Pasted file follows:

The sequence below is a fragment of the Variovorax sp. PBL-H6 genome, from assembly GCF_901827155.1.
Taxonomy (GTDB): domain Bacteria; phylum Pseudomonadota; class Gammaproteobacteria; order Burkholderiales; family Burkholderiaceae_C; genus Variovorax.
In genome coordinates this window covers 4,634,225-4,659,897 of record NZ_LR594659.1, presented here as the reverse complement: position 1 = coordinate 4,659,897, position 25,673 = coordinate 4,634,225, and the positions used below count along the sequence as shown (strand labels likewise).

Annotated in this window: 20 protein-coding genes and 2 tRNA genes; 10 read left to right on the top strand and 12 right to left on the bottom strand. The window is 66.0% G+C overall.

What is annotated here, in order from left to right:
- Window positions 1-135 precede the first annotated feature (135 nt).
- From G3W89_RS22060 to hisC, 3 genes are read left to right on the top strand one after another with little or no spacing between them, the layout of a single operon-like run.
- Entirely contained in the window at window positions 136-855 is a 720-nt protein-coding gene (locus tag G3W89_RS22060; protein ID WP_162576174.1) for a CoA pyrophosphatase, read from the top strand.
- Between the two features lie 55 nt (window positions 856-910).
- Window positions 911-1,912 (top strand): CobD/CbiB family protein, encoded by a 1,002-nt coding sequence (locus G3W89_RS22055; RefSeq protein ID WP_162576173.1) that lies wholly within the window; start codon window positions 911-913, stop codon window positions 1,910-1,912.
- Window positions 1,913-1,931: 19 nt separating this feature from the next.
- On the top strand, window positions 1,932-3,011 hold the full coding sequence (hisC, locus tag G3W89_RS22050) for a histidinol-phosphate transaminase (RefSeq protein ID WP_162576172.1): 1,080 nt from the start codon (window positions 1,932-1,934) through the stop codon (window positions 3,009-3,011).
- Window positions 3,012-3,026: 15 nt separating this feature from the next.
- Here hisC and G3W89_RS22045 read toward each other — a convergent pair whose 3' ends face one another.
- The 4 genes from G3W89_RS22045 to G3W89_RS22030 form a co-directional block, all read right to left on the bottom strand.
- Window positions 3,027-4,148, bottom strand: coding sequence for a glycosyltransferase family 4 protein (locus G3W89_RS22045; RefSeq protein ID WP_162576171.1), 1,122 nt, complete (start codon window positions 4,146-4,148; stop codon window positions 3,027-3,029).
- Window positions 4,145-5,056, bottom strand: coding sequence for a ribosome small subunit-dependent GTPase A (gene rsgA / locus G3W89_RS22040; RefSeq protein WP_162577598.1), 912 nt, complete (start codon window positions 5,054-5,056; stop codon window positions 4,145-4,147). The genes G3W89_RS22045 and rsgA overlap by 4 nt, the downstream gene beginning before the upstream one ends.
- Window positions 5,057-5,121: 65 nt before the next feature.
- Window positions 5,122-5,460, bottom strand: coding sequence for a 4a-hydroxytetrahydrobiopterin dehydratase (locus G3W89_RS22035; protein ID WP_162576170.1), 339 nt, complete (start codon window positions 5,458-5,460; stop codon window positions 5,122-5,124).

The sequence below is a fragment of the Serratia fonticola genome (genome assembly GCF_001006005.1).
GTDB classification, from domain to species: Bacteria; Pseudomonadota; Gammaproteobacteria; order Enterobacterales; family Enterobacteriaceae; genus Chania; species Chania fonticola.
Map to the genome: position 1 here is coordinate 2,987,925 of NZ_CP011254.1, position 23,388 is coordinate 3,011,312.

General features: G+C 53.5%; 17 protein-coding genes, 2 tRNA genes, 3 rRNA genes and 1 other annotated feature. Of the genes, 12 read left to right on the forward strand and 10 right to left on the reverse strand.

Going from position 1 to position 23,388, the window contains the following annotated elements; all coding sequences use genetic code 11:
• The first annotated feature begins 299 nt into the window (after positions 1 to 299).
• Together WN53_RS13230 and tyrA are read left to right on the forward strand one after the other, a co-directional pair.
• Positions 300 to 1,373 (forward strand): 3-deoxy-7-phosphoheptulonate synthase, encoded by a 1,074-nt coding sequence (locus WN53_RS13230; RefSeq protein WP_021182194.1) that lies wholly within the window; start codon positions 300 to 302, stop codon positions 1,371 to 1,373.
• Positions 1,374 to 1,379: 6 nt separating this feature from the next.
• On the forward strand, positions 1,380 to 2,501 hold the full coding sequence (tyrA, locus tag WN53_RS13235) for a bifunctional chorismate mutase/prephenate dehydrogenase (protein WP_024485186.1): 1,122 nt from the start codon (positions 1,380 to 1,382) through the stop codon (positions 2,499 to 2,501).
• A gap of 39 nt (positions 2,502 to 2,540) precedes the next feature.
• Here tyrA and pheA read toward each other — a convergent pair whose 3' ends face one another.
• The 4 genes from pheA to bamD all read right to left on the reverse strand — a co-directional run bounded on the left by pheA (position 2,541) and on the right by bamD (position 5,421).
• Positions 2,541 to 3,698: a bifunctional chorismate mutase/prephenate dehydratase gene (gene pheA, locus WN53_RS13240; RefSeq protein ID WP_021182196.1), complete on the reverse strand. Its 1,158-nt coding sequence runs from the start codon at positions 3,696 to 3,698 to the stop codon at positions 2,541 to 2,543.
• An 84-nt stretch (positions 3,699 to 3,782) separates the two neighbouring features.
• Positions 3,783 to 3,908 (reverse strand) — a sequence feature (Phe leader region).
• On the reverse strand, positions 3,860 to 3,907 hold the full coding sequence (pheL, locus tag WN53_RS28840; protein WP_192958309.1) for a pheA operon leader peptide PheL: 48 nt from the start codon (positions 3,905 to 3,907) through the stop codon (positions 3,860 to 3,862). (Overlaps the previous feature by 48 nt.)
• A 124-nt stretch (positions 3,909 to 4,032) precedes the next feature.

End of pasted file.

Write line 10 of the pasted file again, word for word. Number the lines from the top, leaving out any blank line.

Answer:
- Window positions 911-1,912 (top strand): CobD/CbiB family protein, encoded by a 1,002-nt coding sequence (locus G3W89_RS22055; RefSeq protein ID WP_162576173.1) that lies wholly within the window; start codon window positions 911-913, stop codon window positions 1,910-1,912.